Bridgeport will be our headquarters during the June 2015 Photography Workshop for Bodie and Mono Lake. I love this area, and Bridgeport is a wonderful place to hang my hat for a night while exploring the rugged terrain of the High Plains. 

Fortunately, the Quaking Aspens still have color right now. So I'll be able to capture a few photographs, find a good homebase for our event, and breath some clean air.

I have a room reserved at the Bridgeport Inn. It's one of those places where you wish the walls could talk. It was built in the late 1800s and has hosted adventurers, fisherman, hikers, and those seeking their fortune in the silver mines of Bodie.  I've never slept there before. Who knows what I'll encounter.

At the moment, the Bridgeport Inn is my leading contender for workshop headquarters in June. But I'm not going to make a final decision until I spend a few nights there. I'll also scout locations for our photo shoots, and of course, test places to eat. 

This is the part of my job that I love. Having the freedom to go off and see something beautiful, then figure out how to share it with others. 

I'll finish packing my rucksack this morning, record the podcast for the week, then hit the road.  I'm traveling light, of course. I'm taking the Olympus OM-D E-M 10, a couple lenses, the iPad mini, and a pocket camera. That's all I need -

Oh, except for the camping stove and some French Roast. 

I love the taste of coffee 

at 6000 feet. 



Wish Upon a Blood Moon

I had already decided that I wasn't going to photograph last night's lunar eclipse.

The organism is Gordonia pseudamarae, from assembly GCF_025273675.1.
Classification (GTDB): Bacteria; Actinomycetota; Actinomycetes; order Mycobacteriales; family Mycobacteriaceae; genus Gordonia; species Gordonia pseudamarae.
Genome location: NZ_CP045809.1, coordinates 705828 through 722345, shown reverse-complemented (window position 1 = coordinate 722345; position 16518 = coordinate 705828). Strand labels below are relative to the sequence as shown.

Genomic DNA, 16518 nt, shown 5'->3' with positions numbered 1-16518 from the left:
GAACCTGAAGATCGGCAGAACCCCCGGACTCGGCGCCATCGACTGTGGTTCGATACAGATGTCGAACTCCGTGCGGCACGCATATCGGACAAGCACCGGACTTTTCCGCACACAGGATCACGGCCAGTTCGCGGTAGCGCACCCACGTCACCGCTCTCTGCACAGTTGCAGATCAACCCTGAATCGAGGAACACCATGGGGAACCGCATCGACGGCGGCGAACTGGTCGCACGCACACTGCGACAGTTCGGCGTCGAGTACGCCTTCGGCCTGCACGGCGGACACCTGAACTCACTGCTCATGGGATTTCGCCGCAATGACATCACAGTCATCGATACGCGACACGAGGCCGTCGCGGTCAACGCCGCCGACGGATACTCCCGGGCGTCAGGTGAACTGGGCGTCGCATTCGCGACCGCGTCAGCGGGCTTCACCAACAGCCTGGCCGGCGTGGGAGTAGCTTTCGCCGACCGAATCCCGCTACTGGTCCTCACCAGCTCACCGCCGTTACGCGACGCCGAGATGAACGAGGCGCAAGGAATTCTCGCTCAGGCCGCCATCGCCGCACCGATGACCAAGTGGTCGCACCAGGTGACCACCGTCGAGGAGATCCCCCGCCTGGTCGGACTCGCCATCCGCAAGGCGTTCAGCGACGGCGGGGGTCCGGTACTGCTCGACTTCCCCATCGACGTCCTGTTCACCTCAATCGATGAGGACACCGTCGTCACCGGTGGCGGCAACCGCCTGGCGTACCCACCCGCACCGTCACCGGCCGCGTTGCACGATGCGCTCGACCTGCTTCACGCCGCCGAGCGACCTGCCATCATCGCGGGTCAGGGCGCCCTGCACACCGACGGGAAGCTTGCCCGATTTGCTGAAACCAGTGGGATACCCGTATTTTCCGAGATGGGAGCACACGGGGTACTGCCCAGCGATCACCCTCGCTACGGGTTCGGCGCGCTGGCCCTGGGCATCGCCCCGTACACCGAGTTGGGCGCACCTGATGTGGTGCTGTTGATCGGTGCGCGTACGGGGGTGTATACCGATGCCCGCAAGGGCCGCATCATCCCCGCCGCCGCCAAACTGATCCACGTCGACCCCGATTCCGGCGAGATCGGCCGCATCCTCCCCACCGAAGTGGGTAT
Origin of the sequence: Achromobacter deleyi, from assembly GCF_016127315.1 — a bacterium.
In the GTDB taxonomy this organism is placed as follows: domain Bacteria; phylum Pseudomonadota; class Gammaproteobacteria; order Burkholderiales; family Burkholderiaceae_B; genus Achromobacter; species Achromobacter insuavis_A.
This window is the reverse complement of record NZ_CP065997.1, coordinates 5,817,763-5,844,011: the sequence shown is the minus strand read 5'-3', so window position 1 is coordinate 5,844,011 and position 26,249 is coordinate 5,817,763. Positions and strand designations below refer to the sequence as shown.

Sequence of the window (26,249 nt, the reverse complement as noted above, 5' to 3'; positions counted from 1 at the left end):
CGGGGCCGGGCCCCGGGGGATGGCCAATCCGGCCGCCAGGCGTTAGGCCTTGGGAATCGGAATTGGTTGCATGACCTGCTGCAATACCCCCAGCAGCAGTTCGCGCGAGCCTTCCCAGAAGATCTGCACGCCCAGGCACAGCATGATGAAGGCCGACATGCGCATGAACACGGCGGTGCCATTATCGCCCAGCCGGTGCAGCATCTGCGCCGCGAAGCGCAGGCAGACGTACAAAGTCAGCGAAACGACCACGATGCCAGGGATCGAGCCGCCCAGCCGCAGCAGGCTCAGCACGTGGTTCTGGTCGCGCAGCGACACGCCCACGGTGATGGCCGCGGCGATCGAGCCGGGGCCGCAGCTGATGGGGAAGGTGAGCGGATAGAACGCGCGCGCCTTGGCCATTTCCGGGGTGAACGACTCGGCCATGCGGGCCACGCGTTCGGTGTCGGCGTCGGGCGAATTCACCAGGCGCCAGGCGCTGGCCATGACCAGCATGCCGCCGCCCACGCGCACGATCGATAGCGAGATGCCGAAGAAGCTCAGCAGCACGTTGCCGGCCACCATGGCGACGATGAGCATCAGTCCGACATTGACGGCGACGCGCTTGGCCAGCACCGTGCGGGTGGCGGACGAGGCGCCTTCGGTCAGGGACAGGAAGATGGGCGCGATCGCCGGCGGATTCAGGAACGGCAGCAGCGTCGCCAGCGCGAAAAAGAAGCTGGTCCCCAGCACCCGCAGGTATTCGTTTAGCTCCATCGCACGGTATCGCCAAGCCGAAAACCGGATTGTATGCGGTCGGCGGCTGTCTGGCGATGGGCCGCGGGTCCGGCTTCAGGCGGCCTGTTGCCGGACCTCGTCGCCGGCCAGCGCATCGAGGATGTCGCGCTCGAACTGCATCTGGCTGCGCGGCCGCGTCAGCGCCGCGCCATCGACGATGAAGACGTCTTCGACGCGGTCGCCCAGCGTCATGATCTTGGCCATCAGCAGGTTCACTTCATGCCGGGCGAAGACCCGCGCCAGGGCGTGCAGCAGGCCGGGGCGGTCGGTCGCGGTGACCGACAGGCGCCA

I just wanted to enjoy it. And who knows if I were to see anything, anyway.

So as I went to bed, I told my internal clock to wake me at 3:30 am so I could poke my head outside. It was closer to 4 when I opened my eyes. At first I wasn't sure why. Then I remembered.

The blood moon.

Theresa woke up too. She looked at me inquisitively.

"The eclipse," I whispered. "Come see it with me."

I put a blanket around her shoulders and we ventured out back. There it was, hanging in the west. Beautiful.

The air was clean, revealing a sky filled with jewels. The veiled moon dimming her beacon, allowing the stars to cast their light. 

We stood silently.

At 4 am that morning, I loved my life, my family, and the creator of such magnificent moments. The experience lasted only minutes. I'll remember them forever.

I was half naked. Cold was setting in. We shuffled back inside and upstairs to the warm bed. Heaven.

Normally, I would have cast a wish up that blood moon. But not that night. Because, as I stood there, eyes upward into the sky, I knew that I had everything

that meant anything

to me.